Our identity consists of with whom and what we associate, as well as what and in whom we believe. Our beliefs drive our value system, which determines our actions and responses to our circumstances. The book of James talks about the relationship between faith and works. We are saved by grace through our faith and not by works (Eph 2:8). However, James tells us that faith without works is dead. In other words, if you have faith, you will have works. Your works are an outward manifestation of your faith. Therefore, as Christians, or as Paul would say, Saints, we must walk daily by faith. Our value system must be based on the right beliefs.
Our worldview is how we view the world, which is influenced greatly by our beliefs or value system. According to the American Scientific Affiliation:
“A worldview is a view of the world, used for living in the world. A world view is a mental model of reality — a comprehensive framework of ideas & attitudes about the world, ourselves, and life, a system of beliefs, a system of personally customized theories about the world and how it works.”
Our value system and worldview are all intertwined. Together they influence our responses to circumstances and our interpretation of situations, scriptures and world events. Therefore, to be effective, Christians must have what is referred to as a Biblical Worldview.
A Biblical Worldview refers to the interpretation of and interaction with the world based on the scriptures. Not too long ago, you could safely assume what individuals believed if they proclaimed to be a Christian. Jean, my wife, and I attended the AACC 2012 Convention where we heard George Barna, the author of Maximum Faith, speak. He shared some very intriguing information that inspired us to purchase a copy of his book. According to his research, only a very small percentage of American adults have a Biblical Worldview.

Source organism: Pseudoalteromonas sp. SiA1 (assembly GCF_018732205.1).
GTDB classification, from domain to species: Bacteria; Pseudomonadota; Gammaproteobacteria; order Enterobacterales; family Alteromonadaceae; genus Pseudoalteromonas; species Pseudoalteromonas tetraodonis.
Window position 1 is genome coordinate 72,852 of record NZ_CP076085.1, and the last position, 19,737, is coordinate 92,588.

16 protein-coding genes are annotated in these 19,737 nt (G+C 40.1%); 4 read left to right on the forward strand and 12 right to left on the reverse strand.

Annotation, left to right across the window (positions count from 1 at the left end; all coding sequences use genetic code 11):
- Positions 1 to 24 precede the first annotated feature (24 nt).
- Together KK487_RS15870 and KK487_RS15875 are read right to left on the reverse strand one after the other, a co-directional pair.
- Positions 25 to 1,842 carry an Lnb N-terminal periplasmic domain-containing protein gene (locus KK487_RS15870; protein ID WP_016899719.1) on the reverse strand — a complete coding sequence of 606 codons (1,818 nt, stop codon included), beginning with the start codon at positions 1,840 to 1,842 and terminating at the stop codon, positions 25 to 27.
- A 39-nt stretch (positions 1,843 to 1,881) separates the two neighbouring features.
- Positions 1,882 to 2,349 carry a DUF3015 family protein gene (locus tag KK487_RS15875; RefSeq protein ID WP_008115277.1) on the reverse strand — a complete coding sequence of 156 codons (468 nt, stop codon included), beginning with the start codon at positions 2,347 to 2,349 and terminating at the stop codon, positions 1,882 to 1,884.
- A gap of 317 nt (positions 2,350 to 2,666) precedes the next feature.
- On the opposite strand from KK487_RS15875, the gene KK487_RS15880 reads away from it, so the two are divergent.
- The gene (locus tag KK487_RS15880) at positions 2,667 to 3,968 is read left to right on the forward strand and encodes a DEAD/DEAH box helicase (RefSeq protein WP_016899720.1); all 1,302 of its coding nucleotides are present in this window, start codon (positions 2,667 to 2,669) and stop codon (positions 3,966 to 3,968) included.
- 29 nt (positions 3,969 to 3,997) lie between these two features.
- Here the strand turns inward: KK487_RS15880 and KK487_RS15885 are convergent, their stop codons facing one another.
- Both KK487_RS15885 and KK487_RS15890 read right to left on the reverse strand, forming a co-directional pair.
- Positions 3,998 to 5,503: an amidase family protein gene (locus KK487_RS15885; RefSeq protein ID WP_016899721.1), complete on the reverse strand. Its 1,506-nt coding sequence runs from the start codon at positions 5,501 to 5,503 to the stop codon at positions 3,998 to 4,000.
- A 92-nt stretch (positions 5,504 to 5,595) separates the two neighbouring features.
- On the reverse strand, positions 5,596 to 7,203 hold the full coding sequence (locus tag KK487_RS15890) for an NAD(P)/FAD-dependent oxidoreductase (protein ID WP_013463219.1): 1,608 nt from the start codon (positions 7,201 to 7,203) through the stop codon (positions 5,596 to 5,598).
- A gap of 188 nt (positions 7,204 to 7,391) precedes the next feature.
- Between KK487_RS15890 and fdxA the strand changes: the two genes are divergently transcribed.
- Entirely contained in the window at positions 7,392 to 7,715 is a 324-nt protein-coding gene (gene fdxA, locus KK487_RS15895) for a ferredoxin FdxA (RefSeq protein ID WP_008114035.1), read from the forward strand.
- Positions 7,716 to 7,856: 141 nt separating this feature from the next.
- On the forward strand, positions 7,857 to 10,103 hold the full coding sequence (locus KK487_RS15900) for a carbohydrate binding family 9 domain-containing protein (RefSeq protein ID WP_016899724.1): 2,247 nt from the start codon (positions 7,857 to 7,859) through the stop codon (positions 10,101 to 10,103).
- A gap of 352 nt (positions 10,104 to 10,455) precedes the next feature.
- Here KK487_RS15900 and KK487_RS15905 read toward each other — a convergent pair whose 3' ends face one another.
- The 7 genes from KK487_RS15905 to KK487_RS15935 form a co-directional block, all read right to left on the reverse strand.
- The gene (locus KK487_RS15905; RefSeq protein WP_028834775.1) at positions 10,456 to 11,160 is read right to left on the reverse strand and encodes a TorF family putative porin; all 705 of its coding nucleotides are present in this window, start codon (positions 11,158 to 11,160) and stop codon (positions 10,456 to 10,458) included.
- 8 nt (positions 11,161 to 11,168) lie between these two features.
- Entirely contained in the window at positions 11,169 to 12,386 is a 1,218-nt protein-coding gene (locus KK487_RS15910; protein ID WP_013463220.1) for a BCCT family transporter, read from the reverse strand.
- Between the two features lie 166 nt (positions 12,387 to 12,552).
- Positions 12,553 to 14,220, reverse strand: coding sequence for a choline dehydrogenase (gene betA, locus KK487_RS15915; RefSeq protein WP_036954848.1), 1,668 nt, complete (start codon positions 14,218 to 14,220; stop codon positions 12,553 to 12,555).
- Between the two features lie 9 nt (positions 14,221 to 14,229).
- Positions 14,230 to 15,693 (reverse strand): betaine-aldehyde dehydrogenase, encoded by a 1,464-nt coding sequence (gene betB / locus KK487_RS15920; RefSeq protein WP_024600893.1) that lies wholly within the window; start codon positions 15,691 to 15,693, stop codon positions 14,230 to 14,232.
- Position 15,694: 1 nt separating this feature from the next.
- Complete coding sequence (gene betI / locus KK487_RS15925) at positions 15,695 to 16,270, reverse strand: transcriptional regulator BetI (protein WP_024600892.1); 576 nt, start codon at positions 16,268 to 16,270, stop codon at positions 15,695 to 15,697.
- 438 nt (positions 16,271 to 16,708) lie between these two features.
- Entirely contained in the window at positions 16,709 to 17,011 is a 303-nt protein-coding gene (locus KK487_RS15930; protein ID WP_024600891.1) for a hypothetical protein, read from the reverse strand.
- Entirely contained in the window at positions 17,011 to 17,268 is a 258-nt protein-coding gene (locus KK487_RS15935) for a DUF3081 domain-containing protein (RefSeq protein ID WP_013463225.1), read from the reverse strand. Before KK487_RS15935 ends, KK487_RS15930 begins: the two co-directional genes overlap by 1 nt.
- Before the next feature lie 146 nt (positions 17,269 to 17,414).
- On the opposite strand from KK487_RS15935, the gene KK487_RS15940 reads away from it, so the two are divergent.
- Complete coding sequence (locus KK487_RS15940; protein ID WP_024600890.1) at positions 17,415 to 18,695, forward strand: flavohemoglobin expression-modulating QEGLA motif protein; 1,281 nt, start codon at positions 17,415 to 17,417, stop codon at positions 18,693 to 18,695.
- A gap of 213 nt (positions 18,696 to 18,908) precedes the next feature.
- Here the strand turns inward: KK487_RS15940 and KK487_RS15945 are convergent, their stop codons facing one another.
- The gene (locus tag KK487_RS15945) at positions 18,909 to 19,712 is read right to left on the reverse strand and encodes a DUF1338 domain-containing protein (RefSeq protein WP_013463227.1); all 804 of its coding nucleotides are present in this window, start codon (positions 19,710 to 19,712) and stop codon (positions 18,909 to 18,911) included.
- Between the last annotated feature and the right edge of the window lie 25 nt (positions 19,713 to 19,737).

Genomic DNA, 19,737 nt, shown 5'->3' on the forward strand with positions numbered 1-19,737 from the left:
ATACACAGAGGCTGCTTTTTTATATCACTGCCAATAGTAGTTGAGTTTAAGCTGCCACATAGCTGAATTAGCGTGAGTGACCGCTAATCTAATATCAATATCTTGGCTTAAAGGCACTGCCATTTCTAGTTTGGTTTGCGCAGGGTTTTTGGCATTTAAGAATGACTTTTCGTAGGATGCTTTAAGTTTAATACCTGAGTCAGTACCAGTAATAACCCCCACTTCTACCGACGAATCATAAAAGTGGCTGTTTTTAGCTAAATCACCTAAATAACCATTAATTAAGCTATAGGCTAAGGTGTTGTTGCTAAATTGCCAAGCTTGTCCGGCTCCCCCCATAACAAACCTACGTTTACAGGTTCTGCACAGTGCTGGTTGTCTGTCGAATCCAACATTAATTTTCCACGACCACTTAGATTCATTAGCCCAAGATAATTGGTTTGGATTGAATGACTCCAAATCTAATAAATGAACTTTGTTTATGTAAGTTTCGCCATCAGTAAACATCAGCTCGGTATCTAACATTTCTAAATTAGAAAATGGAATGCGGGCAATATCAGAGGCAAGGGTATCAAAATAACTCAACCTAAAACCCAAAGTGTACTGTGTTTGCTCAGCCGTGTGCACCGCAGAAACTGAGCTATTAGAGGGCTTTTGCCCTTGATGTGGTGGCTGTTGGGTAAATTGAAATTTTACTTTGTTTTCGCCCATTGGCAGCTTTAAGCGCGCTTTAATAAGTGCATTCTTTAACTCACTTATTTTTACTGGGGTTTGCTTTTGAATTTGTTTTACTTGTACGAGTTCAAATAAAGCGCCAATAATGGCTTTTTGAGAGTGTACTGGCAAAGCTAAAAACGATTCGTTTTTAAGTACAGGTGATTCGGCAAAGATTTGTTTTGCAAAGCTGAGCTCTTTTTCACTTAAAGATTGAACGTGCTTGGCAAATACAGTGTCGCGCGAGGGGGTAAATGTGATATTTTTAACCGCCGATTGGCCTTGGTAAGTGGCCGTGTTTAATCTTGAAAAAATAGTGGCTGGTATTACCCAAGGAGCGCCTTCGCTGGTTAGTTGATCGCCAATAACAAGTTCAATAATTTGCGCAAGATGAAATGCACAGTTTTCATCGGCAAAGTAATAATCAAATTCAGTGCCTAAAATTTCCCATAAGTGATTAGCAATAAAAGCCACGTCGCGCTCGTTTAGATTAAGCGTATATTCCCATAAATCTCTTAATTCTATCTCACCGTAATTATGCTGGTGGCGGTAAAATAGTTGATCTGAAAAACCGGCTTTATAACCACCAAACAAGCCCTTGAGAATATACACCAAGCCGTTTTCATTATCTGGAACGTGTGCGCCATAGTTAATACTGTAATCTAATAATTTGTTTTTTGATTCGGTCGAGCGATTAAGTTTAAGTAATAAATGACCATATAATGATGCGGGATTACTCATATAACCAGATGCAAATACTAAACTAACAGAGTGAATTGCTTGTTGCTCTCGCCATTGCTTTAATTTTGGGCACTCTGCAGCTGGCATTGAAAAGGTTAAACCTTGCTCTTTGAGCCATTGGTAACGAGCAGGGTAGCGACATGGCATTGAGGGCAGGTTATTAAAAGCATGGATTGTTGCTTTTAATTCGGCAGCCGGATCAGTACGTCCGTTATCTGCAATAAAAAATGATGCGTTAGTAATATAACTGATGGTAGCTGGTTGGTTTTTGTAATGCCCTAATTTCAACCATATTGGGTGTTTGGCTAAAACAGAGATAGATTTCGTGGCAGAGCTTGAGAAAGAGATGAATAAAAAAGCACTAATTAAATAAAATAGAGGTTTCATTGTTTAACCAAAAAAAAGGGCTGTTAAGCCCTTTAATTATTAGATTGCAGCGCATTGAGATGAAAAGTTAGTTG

Now, imagine, and I admit you could call me into question on this particular analogous, but I will say at least in days gone past, it was true. An American ambassador, regardless of the foreign country in which he serves, would have an “American Worldview,” meaning he would see and interact with the people of that country based on the view points and interest of America, which includes American’s policies, beliefs, strategic objectives, etc., and most people in that country would have little difficulty, if any, identifying him as an American. The same should be true for Christians. With the help of the Holy Spirit, we should interact with the world based on what God has prescribed for us in the scriptures and most people, believers and non-believers, should have little difficulty, if any, identifying us as Christians.
Since our worldview influences our identity even greater than our name, Christians, to be effective, must have a Biblical Worldview. It is disheartening, however, to learn that Christians’ view of the world is not much different than that of the world. According to Barna’s 2018 research, the proportion of adults who have a Biblical worldview dropped from ten percent in 2016 to seven percent in 2018.
What is your worldview?